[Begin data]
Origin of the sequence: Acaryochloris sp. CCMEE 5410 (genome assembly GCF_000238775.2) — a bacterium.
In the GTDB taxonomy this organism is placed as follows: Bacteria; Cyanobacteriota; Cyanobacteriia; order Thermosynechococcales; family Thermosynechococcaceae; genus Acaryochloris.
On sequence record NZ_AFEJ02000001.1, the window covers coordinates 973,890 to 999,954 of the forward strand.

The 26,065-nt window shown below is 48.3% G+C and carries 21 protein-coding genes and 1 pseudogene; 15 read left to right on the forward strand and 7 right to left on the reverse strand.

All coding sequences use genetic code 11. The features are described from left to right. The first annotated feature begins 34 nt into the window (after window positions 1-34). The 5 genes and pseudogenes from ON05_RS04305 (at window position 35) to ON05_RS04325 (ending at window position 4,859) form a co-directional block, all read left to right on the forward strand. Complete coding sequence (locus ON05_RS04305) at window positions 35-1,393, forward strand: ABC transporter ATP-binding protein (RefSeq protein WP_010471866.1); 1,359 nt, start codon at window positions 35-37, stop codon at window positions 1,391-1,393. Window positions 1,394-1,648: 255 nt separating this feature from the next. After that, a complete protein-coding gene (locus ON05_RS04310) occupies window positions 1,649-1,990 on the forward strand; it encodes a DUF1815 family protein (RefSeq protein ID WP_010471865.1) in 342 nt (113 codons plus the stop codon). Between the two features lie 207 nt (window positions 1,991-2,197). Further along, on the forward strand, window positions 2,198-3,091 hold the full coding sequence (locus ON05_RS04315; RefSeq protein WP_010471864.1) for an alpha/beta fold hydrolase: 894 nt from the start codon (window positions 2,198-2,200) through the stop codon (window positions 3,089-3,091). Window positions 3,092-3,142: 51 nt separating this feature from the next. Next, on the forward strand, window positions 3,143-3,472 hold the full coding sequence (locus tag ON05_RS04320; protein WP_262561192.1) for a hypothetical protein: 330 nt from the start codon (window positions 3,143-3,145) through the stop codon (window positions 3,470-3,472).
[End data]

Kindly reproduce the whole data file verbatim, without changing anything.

Origin of the sequence: Acaryochloris sp. CCMEE 5410 (genome assembly GCF_000238775.2) — a bacterium.
In the GTDB taxonomy this organism is placed as follows: Bacteria; Cyanobacteriota; Cyanobacteriia; order Thermosynechococcales; family Thermosynechococcaceae; genus Acaryochloris.
On sequence record NZ_AFEJ02000001.1, the window covers coordinates 973,890 to 999,954 of the forward strand.

The 26,065-nt window shown below is 48.3% G+C and carries 21 protein-coding genes and 1 pseudogene; 15 read left to right on the forward strand and 7 right to left on the reverse strand.

All coding sequences use genetic code 11. The features are described from left to right. The first annotated feature begins 34 nt into the window (after window positions 1-34). The 5 genes and pseudogenes from ON05_RS04305 (at window position 35) to ON05_RS04325 (ending at window position 4,859) form a co-directional block, all read left to right on the forward strand. Complete coding sequence (locus ON05_RS04305) at window positions 35-1,393, forward strand: ABC transporter ATP-binding protein (RefSeq protein WP_010471866.1); 1,359 nt, start codon at window positions 35-37, stop codon at window positions 1,391-1,393. Window positions 1,394-1,648: 255 nt separating this feature from the next. After that, a complete protein-coding gene (locus ON05_RS04310) occupies window positions 1,649-1,990 on the forward strand; it encodes a DUF1815 family protein (RefSeq protein ID WP_010471865.1) in 342 nt (113 codons plus the stop codon). Between the two features lie 207 nt (window positions 1,991-2,197). Further along, on the forward strand, window positions 2,198-3,091 hold the full coding sequence (locus ON05_RS04315; RefSeq protein WP_010471864.1) for an alpha/beta fold hydrolase: 894 nt from the start codon (window positions 2,198-2,200) through the stop codon (window positions 3,089-3,091). Window positions 3,092-3,142: 51 nt separating this feature from the next. Next, on the forward strand, window positions 3,143-3,472 hold the full coding sequence (locus tag ON05_RS04320; protein WP_262561192.1) for a hypothetical protein: 330 nt from the start codon (window positions 3,143-3,145) through the stop codon (window positions 3,470-3,472).